the confidence of even the most fervent Scanlon proponents among the workforce”
(Beer 6). Between the layoffs and the poor benefits of the Scanlon Plan,
employees began to become concerned regarding their jobs and security. When one
is mainly concerned about whether they will have a job tomorrow, it takes a
toll on their performance. Their performance is effected because they don’t feel
the sense of security nor they know what the next step is if things were to
turn for the worst. Many individuals work a job depending on that one source of
income to provide for them and their families.

Between not receiving
their bonuses and being laid off is showing other employees negative
reinforcement. Negative reinforcement “is not the same as punishment, which
normally adds something unfavorable” (Newstrom 127). Seeing others laid off
can be seen as punishment depending on which side of the fence you are looking.
One could take being laid off as a sign that if you don’t do what’s asked then
you have the possibility of losing your jobs as well. For some seeing other
co-workers laid off means their room to move around, maybe move up a position of
more money to given out. Layoff is important when it comes to discussing the morale
and production factors of the company, and fearful workers will have a hard
time getting their work done or upholding the guidelines of performance and
production when their concerned about their job.

was one the things that were implanted when the Scanlon Plan came into the
picture. Management held a meeting to discuss the terms and conditions of the
Scanlon Plan and made sure all employees were fully aware of how the program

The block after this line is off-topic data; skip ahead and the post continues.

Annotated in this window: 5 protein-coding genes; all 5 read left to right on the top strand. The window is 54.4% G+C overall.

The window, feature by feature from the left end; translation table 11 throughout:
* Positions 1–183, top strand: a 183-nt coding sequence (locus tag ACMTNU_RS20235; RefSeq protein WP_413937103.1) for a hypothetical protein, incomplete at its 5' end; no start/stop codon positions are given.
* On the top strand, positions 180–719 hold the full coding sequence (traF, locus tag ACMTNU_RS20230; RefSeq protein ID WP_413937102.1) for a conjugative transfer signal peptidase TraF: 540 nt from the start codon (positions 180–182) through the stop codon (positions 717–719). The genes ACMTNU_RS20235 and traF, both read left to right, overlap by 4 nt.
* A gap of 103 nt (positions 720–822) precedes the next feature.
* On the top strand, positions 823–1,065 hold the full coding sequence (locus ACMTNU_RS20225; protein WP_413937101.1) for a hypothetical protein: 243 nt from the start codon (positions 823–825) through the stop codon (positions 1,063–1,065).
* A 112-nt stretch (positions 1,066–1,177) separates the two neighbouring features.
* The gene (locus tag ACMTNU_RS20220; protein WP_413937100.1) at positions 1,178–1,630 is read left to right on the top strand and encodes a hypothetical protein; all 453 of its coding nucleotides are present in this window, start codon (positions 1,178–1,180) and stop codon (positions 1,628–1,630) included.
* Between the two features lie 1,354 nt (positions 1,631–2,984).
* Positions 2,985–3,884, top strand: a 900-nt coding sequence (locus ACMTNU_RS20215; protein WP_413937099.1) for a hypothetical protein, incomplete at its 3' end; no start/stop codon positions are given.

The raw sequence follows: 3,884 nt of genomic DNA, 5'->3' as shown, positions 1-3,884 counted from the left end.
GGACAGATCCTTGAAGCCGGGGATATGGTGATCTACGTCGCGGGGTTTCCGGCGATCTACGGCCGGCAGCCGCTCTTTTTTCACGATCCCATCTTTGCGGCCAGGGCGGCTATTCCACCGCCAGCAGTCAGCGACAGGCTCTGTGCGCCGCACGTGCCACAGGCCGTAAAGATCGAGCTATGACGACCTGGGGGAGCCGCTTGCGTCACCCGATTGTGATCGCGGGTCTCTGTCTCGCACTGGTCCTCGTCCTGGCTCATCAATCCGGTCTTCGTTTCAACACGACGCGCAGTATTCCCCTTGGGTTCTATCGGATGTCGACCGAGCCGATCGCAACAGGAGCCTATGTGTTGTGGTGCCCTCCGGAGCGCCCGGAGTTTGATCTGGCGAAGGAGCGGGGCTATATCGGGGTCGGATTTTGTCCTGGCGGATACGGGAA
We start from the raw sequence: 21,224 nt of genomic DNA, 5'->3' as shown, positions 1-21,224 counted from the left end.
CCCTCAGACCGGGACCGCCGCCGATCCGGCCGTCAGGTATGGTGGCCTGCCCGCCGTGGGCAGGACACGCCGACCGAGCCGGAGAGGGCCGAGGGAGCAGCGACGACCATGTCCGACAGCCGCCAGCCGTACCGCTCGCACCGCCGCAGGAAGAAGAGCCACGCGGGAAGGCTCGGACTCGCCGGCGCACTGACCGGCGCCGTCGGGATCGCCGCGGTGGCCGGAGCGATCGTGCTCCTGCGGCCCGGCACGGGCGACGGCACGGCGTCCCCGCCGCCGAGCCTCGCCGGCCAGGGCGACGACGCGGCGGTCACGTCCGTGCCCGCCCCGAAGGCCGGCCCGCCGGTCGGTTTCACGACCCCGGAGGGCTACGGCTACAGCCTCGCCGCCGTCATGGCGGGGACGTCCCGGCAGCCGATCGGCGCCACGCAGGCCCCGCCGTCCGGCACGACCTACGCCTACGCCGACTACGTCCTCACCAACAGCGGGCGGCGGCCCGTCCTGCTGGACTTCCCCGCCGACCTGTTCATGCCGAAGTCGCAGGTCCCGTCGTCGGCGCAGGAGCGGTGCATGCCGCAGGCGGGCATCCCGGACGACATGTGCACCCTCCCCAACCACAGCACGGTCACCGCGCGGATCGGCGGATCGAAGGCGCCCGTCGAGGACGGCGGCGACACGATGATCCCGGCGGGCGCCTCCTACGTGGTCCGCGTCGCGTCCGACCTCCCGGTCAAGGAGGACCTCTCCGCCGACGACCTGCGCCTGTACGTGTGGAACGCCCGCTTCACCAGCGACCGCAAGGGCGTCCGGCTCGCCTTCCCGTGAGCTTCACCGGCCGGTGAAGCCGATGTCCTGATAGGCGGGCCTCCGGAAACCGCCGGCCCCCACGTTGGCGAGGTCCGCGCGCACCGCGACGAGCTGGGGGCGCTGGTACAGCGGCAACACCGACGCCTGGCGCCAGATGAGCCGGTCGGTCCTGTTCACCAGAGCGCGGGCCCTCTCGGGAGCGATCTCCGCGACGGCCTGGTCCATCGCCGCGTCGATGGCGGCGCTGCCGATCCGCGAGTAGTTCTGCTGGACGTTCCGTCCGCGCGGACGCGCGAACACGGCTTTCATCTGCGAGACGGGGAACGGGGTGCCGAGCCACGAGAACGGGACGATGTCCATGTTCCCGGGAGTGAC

works and that the incentive plan was based off production and how payouts were
made. However, lack of communication is still viewed as a root cause when it
comes to Engstrom. “Some workers accused management of creating a ‘moving
carrot,’ despite their explanations for the reductions” (Beer 6). 
Communication as stated by Newstrom is, “what the receiver understands, not
what the sender says” (Newstrom, 2015, p.54). Even with the detailed information
given from management there was still a misunderstanding of the Scanlon Plan. The
employees didn’t understand the Scanlon Plan as whole, they only knew that it
was a incentive plan which means more money if I get production up. As we here
in America say, the fine print wasn’t clear. Communication was an important factor
for the plan because employees wasn’t understanding why their bonuses were
being reduced and why they haven’t received payment.


            The struggles that Engstrom faced
stemmed from the lack of trust, lack of motivation and poor communication that
was displayed between employee and management. Building a relationship of trust
between employee and management goes hand and hand. Without one the other doesn’t
exist. Having a lack of motivation, being that the Scanlon Plan was ineffective
plays a negative impact on the role of production and performance. According to
Maslow’s Hierarchy of Needs, “Employees are more enthusiastically motivated by what
they are currently seeking than by receiving more of what they already have”
(Newstrom, 2015, p.122). Employees are already receiving payment for their work
or thinking process. Implementing another incentive plan wouldn’t change the performance
or production levels of the plant being that the Scanlon Plan has failed them
once. Maslow’s Hierarchy of Needs models the variety of needs that employees
have they can be met. Money is not always the number answer when it comes to
solving issues within the work place.



























Newstrom, J.
(2015). Organizational behavior: Human behavior at work (14th ed.). New York, NY:

R.C. Mayer, J.H. Davis, F.D. Schoorman
An integrative model of organizational trust

of Management Review, 20 (3) (1995), pp. 709-734.


Michael, and Elizabeth Collins. “Engstrom Auto Mirror
Plant: Motivating in Good Times and Bad.” Harvard Business
School Brief Case pp. 1-8, April 2008.



Categories: Case Study